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One of the most bohemian campus-styled beer halls in the whole Northeast, ELI CANNON’S TAP ROOM serves Wesleyan College and the whole free-spirited Middletown community with its lively frathouse appeal , antique memorabilia, graffiti-clattered walls, eclectic curiosities, local paraphernalia and well-selected revolving draughts.

In the heart of Connecticut just south of Hartford at Middletown’s North End, the recently renovated red brick tavern co-owned by beer-centric entrepreneur, Phil Ouellette, will appeal to any seasoned brew hound. In business since ’94, its offbeat dive bar appearance never obstructs the fantastic pub fare (burgers, sandwiches, snacks).

Mugs hang from the 35-tap bar and several brewery signposts decorate the walls alongside bikes, fire engines, skeletons, motorcycles and a mummy poster.

My wife and I grab a table at the cramped right side dining area where several college kids tip glasses. It’s a stormy Friday in April ’18 when I consume local Connecticut fare such as Back East Crosby Stills & Smash Pale Ale and New England Kewl Beans Stout plus Cali’s Anderson Valley Framboise Rose Gose (all reviewed in Beer Index).



Photo of Stubborn Beauty Brewing


Fifteen miles south of Hartford, yet another very worthy Connecticut brewpub operating out of a rustic red brick warehouse opened. Past the bustling downtown shopping district and not far from liberal arts mecca, Wesleyan University, STUBBORN BEAUTY BREWING COMPANY is hidden away in the industrial back roads half a mile off the beaten track.

Visited on a sunny Friday afternoon in April ’15, brewer-owners Shane Lenini and Andrew Daigle tend to the two-and-a-half barrel brewery (with seven fermenting barrels) before the place packs up with happy local denizens and a few out-of-towners thrilled to soak down some of the latest great suds. With expansion imminent, Stubborn Beauty has both the space and captive audience to grow substantially in quick time, possibly canning and bottling within months (and already featured at nearby Celtic Cavern and 36-tap bar, Eli Cannon).

The maroon-walled tap area features a concrete-topped serving table, two stainless steel tables with six benches apiece, brass replica lighting, black hanging fans, and an eye-grabbing silver and red bottle-capped mosaic donning the company’s rose insignia. A humorously named Sour Tiddy’s ale make it past the censors but is now gone as I dig into seven really fine samplers.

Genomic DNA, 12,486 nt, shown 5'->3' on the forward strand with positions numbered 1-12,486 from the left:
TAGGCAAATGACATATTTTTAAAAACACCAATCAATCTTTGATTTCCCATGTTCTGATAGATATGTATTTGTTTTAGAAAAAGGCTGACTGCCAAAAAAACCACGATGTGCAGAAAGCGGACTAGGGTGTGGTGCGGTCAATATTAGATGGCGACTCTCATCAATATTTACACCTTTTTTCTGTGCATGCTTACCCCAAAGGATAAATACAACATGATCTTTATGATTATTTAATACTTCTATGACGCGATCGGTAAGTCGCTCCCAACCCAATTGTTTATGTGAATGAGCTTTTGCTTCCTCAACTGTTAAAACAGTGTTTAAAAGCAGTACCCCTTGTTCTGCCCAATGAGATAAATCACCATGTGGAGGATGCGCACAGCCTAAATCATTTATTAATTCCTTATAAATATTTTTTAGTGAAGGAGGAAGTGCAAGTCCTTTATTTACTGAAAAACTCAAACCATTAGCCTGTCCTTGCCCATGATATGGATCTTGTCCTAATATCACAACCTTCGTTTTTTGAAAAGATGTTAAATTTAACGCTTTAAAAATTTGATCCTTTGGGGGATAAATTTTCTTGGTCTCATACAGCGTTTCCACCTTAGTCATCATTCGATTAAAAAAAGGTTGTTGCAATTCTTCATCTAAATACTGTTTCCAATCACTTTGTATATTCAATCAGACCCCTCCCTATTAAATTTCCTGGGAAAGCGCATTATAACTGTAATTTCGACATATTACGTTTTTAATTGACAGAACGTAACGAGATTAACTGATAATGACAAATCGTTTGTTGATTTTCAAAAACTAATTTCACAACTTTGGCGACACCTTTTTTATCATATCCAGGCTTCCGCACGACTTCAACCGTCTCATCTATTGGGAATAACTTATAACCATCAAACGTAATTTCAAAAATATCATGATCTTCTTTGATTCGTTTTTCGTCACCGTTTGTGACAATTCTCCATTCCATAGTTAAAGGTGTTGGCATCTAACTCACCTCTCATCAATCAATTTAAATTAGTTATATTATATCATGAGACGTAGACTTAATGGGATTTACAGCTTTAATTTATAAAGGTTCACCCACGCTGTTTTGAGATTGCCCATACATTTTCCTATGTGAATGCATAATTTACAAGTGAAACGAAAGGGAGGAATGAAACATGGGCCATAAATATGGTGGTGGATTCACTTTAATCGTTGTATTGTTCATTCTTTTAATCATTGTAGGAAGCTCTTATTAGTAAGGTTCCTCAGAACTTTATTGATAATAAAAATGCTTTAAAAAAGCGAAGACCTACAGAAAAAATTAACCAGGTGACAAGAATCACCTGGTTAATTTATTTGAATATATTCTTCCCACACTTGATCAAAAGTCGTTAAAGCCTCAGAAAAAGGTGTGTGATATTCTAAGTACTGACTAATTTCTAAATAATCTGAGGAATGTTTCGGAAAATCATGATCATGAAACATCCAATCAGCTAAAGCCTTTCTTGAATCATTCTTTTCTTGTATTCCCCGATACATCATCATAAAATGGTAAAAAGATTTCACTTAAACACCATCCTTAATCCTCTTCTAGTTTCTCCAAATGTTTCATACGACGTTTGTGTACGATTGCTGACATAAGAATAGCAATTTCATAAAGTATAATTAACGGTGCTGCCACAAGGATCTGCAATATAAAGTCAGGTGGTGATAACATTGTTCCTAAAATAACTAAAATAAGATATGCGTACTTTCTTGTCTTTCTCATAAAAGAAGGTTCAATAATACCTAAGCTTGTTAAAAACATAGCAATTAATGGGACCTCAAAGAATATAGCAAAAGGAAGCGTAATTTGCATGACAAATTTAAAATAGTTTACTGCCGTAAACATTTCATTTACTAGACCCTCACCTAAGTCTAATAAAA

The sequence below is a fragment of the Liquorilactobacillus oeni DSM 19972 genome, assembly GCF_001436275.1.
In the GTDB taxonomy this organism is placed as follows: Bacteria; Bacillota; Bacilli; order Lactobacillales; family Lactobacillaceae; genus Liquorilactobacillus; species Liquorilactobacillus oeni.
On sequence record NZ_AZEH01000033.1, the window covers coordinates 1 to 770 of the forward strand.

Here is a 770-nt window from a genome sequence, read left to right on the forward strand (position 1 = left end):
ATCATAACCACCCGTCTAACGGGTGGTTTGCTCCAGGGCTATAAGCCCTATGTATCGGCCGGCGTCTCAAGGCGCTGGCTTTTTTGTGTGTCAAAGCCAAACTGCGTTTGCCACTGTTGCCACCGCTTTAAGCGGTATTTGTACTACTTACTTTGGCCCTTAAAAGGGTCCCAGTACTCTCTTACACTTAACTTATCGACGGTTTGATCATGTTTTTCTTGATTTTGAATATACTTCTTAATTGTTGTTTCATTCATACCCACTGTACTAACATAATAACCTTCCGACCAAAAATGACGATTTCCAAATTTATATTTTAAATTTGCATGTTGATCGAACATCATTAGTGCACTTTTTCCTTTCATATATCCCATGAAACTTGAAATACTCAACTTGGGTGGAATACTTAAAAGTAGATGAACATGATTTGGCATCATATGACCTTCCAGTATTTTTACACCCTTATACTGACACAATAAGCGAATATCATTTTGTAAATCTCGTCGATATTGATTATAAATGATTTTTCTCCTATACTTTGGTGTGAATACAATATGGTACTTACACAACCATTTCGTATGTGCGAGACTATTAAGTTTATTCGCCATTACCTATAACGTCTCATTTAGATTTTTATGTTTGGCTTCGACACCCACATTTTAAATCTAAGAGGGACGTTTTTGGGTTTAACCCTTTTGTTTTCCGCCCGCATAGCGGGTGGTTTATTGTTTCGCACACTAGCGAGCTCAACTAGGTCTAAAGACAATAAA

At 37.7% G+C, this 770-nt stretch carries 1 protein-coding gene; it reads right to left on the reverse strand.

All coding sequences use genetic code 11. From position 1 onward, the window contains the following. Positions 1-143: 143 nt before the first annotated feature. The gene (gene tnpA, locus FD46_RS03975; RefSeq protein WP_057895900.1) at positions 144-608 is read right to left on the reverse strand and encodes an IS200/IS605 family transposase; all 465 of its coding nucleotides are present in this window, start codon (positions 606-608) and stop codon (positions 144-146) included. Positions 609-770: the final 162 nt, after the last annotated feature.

Starting with the lightest choice, the briskly yellow grapefruit-juiced Naughty Eskimo Session IPA, each succeeding ale leads into the next in orderly fashion. Setting the stage, the above-mentioned Naughty Eskimo’s grapefruit rind and peel bittering softly flows into its light Vienna malt sweetness, picking up a lemony squint.         

With its rye malt base deepening the sweet-soured citric hop oiling, How Rye I Am Saison plied honeyed saison yeast to lemony orange and grapefruit illusions, musty farmhouse rusticity and dark-roasted mocha malts. Its stylishly darker counterpart, How Atramentous I Am Black Saison, contrasted chocolate-roasted dark cocoa against black grape, green raisin, prune and fig.

Two impressively detailed German styled brews arrive next. Wheat-wined delight, Panzerfaust Weizenbock, with its nominal 15-IBU hop presence, allows all the Sugar Daddy-candied sweetness and Belgian chocolate spicing to shine above the honeyed grain spine. Perhaps as worthy, Kommandant Lassard Dunkelweizen combines fig-dried plantain souring and bittersweet chocolate with ESB-like tobacco-roasted peat tea.

Conquerer Imperial Brown Ale relied on hop-roasted chocolate spicing.

Coming full circle, Nummy Nummy IPA, the flagship beer, loaded sharp grapefruit-peeled bittering atop sticky pine resin and pilsner-like Maris Otter malts, gaining tangy orange rind, peach and tangerine illusions at the heavily-hopped citric finish.